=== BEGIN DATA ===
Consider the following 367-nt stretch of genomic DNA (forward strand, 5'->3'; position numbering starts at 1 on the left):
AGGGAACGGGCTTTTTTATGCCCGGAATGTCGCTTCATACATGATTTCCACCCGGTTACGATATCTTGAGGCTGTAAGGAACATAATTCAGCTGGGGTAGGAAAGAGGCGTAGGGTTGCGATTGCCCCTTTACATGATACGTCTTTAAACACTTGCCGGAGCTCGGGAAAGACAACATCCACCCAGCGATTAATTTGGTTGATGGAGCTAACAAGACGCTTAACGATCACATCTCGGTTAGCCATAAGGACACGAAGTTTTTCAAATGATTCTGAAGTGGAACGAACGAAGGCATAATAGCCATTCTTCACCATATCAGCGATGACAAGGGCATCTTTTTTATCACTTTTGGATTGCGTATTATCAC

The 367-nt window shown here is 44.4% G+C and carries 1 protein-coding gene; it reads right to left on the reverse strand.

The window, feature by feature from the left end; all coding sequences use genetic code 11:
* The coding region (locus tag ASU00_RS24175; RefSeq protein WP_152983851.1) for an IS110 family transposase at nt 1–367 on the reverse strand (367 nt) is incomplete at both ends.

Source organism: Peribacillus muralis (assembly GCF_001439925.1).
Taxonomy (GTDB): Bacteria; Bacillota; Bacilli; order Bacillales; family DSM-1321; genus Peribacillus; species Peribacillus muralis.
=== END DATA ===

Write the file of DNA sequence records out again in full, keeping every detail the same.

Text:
Consider the following 367-nt stretch of genomic DNA (forward strand, 5'->3'; position numbering starts at 1 on the left):
AGGGAACGGGCTTTTTTATGCCCGGAATGTCGCTTCATACATGATTTCCACCCGGTTACGATATCTTGAGGCTGTAAGGAACATAATTCAGCTGGGGTAGGAAAGAGGCGTAGGGTTGCGATTGCCCCTTTACATGATACGTCTTTAAACACTTGCCGGAGCTCGGGAAAGACAACATCCACCCAGCGATTAATTTGGTTGATGGAGCTAACAAGACGCTTAACGATCACATCTCGGTTAGCCATAAGGACACGAAGTTTTTCAAATGATTCTGAAGTGGAACGAACGAAGGCATAATAGCCATTCTTCACCATATCAGCGATGACAAGGGCATCTTTTTTATCACTTTTGGATTGCGTATTATCAC

The 367-nt window shown here is 44.4% G+C and carries 1 protein-coding gene; it reads right to left on the reverse strand.

The window, feature by feature from the left end; all coding sequences use genetic code 11:
* The coding region (locus tag ASU00_RS24175; RefSeq protein WP_152983851.1) for an IS110 family transposase at nt 1–367 on the reverse strand (367 nt) is incomplete at both ends.

Source organism: Peribacillus muralis (assembly GCF_001439925.1).
Taxonomy (GTDB): Bacteria; Bacillota; Bacilli; order Bacillales; family DSM-1321; genus Peribacillus; species Peribacillus muralis.